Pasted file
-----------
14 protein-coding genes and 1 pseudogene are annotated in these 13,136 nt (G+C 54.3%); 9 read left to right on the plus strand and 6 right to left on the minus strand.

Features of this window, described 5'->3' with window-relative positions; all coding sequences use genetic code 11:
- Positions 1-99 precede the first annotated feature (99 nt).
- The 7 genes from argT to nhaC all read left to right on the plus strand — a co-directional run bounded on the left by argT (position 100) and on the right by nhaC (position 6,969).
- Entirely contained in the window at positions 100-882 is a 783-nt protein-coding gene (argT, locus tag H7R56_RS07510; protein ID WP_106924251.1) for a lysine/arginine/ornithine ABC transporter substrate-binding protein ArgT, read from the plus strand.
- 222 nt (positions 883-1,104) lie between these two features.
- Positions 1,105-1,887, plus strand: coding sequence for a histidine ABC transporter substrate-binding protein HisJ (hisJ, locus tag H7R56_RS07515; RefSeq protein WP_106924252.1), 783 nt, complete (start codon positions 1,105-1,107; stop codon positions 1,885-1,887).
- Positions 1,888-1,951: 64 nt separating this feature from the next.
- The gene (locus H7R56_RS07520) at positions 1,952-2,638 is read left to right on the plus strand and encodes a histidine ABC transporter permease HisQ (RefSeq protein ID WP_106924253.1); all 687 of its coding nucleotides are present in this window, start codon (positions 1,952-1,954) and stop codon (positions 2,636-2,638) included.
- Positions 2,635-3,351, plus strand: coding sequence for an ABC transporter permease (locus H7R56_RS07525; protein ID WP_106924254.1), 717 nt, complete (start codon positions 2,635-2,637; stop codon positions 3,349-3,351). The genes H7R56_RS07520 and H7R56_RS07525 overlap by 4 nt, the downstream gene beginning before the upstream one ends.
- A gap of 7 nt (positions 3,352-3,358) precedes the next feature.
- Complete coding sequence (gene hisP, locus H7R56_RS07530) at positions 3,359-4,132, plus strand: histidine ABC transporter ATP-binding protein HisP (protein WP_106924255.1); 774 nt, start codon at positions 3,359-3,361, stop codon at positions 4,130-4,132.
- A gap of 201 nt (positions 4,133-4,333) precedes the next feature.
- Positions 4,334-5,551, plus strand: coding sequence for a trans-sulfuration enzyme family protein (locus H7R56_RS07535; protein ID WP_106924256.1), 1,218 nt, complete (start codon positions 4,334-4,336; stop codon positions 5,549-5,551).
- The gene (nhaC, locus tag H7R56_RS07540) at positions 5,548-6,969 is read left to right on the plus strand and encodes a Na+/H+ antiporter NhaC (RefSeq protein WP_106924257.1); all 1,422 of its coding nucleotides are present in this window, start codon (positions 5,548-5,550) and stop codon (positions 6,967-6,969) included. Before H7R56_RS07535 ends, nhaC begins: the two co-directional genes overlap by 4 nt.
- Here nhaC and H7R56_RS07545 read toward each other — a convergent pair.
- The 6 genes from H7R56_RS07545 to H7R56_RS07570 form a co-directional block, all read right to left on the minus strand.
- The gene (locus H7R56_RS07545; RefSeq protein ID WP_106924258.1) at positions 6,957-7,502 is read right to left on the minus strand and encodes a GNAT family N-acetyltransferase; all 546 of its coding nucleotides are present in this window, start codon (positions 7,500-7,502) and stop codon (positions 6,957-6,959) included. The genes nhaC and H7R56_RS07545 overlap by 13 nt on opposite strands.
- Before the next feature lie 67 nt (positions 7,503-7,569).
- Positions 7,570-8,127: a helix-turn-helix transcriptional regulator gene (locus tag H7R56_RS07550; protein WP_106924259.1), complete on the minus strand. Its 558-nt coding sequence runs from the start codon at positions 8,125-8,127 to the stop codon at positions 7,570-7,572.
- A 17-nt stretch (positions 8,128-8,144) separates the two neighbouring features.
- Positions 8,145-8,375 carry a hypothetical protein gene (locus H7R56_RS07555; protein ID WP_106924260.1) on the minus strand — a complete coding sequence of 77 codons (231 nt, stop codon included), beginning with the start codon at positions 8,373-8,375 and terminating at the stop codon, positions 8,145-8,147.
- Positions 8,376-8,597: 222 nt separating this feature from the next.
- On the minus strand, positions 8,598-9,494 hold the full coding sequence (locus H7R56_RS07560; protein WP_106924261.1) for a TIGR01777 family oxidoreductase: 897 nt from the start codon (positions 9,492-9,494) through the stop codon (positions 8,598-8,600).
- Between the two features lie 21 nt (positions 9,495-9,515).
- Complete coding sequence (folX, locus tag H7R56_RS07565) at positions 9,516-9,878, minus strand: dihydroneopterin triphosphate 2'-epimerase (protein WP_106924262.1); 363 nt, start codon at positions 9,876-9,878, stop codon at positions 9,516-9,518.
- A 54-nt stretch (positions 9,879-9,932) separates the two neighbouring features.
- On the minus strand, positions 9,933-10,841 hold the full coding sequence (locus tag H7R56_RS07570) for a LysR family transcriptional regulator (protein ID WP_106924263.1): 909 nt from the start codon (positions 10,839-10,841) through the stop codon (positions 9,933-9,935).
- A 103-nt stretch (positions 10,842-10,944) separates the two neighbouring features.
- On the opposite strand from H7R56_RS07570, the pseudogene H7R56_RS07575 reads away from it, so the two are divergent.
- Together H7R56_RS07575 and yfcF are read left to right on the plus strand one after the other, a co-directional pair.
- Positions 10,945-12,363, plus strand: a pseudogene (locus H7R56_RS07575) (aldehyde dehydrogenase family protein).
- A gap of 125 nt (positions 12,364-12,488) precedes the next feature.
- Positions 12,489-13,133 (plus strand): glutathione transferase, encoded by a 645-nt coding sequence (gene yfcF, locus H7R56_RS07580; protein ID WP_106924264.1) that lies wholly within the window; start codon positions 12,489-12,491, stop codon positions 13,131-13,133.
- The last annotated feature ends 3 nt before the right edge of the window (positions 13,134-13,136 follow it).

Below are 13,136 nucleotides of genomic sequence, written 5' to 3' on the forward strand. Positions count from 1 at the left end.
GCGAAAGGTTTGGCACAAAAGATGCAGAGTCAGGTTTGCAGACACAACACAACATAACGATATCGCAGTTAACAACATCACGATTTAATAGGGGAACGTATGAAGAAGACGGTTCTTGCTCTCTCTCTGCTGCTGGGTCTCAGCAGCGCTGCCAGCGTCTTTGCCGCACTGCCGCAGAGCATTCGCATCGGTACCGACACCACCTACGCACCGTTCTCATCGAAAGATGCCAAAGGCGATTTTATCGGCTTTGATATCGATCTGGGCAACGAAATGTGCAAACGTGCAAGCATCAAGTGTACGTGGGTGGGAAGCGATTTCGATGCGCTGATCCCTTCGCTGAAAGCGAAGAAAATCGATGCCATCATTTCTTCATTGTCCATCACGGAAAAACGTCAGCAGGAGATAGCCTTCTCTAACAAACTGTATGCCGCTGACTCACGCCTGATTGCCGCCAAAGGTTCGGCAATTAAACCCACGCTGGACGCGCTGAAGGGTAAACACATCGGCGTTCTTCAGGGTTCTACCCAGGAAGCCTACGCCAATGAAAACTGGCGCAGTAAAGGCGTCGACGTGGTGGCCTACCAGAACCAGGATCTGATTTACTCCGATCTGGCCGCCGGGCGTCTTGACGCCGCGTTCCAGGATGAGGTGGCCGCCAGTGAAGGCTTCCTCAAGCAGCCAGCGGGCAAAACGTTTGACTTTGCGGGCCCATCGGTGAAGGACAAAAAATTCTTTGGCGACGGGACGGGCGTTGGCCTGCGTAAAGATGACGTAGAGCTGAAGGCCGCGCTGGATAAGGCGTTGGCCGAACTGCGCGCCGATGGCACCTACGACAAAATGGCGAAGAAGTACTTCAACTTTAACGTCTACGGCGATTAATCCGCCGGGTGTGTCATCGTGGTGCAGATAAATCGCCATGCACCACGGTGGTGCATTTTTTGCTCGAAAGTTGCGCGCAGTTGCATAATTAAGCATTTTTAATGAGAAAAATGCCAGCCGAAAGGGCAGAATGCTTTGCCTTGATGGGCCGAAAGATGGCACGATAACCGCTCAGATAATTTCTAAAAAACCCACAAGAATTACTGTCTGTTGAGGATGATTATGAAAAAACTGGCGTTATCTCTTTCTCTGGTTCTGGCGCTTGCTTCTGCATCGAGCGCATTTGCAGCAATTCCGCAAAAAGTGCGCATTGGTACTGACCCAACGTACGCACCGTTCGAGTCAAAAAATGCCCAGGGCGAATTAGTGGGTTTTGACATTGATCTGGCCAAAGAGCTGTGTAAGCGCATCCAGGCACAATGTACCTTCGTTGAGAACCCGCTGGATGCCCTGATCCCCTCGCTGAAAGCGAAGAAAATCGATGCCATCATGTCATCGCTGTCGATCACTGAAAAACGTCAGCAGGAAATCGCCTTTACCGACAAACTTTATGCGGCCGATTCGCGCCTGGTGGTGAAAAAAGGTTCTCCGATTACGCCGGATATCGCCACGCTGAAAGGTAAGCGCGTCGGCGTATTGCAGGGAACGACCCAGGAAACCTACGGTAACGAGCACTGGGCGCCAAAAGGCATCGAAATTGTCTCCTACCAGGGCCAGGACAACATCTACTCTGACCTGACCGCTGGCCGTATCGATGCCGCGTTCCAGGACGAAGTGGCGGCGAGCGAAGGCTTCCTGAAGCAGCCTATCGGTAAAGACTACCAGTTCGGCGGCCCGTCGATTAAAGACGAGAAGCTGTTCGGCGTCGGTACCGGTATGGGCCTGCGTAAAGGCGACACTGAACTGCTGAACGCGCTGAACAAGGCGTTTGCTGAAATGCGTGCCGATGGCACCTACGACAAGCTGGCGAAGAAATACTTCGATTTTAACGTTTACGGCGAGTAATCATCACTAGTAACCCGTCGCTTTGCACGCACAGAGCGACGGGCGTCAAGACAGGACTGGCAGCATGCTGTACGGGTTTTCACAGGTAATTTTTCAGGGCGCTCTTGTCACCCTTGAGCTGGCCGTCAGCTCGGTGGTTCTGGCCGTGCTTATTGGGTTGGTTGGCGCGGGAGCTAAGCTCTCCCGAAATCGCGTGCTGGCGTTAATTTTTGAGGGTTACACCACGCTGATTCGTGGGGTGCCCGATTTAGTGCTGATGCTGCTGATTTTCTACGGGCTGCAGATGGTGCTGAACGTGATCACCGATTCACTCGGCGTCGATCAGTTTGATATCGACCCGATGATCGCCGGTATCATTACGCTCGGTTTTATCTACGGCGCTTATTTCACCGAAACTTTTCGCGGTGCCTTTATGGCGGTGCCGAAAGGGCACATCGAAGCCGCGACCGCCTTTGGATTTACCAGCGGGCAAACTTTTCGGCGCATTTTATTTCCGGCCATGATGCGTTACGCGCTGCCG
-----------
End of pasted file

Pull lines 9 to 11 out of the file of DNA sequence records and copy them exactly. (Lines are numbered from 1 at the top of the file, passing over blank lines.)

- The gene (locus H7R56_RS07520) at positions 1,952-2,638 is read left to right on the plus strand and encodes a histidine ABC transporter permease HisQ (RefSeq protein ID WP_106924253.1); all 687 of its coding nucleotides are present in this window, start codon (positions 1,952-1,954) and stop codon (positions 2,636-2,638) included.
- Positions 2,635-3,351, plus strand: coding sequence for an ABC transporter permease (locus H7R56_RS07525; protein ID WP_106924254.1), 717 nt, complete (start codon positions 2,635-2,637; stop codon positions 3,349-3,351). The genes H7R56_RS07520 and H7R56_RS07525 overlap by 4 nt, the downstream gene beginning before the upstream one ends.
- A gap of 7 nt (positions 3,352-3,358) precedes the next feature.